The Eight Limbs of Ashtanga Yoga

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In my previous blog, I explained the best-known yoga styles and my own style, Ashtanga Yoga. If you haven’t read this blog yet, I recommend you do so first, via the link below:

Yoga Teacher Training

During my Yoga Teacher training, I first heard about the eight limbs. It’s all described in Sanskrit and can come across as quite “confusing” for a first time. My first thoughts were; how can I remember all this, let alone start putting it into practice.

In this blog, I will take you into the world of Patanjali’s Yoga Sutra`s and try to explain the eight steps as best I can.

The word Ashtanga means eight-limbed. About two thousand years ago, Patanjali described the Eight Limbs of Yoga in the Yoga Sutra(or easier said the Golden Rules of Yoga). He did this through eight steps, think of it as a kind of guidelines, how we “should” act in everyday life. The physical Asthanga Yoga, incidentally, was brought to the West by Patthabi Jois and is based on the Yoga Sutra`s of Patanjali.

The steps in the eightfold path are as follows:

1. Yama (social disicpline).
2. Niyama (self-discipline).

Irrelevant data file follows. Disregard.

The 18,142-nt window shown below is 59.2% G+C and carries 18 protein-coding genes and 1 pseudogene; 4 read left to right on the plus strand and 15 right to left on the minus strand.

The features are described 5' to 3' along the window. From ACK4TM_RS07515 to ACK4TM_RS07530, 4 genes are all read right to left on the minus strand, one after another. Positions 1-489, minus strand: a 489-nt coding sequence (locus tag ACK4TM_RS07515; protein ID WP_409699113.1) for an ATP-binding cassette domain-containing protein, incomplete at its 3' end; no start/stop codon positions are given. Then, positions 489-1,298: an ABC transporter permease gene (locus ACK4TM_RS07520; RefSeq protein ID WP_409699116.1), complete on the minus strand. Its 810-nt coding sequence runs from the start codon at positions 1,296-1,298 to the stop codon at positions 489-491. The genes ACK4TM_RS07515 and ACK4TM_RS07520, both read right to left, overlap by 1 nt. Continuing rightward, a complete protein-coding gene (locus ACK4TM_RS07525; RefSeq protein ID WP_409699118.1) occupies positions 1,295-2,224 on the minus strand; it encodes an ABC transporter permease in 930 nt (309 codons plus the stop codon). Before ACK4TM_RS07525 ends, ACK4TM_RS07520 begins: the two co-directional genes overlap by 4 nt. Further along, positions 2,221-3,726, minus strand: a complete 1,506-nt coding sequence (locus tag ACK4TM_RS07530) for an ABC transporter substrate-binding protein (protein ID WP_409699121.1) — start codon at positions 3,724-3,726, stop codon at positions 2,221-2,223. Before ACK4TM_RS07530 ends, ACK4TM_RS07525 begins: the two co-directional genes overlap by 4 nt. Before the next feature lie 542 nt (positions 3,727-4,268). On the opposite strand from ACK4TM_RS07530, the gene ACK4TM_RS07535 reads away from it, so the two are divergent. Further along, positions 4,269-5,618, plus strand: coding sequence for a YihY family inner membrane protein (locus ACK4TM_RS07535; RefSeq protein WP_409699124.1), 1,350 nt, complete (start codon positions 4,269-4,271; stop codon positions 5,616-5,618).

3. Asana (physical exercises).
4. Pranayama (breathing exercises).
5. Pratyahara (isolation of the senses, turning inward).
6. Dharana (concentration)
7. Dhyana (meditation).
8. Samadhi (surrender).

What are yamas and niyamas?

These two steps are the first two parts of the eightfold path and can be thought of as ethnic principles or “life rules”, with the yamas focusing on how you relate to the outside world and the niyamas focusing on yourself.

The five yamas are; non-violent living, not stealing, being honest, self-control and desire. These are based on positive behavior toward others, while the niyamas help you connect more with yourself. Consider purity (good nutrition), contentment, self-discipline, self-study and finally surrender (to God).

The third step are the asana`s; perhaps the most famous part of the eightfold path. In fact, asana is Sanskrit for the postures you practice with yoga. So you see, within Ashtanga Yoga, the asana┬┤s are only a small part of the overall picture. That is also something that has always attracted me to Ashtanga Yoga, it is much more than just the physical part, that is also how I experience it.

The asana`s are meant to focus your attention on yourself; the fact that they make you fit is actually a positive side effect. The asana`s release a certain energy, which causes both your body, and mind to be connected. Sounds perhaps all a bit spiritual, but in a nutshell, it comes down to a positive effect on your daily life, you feel more grounded, this allows you to handle tension and stress better and you experience more peace in the day to day.

In my next blog, I will dive deeper into the last five steps of the eightfold path, hopefully you will read along then ­čśŐ. If you have any questions for now, don’t forget to ask them via the comments below or via my contact form, using the link below:

Until then, hug


Ashtanga Yoga, Eightfold Path

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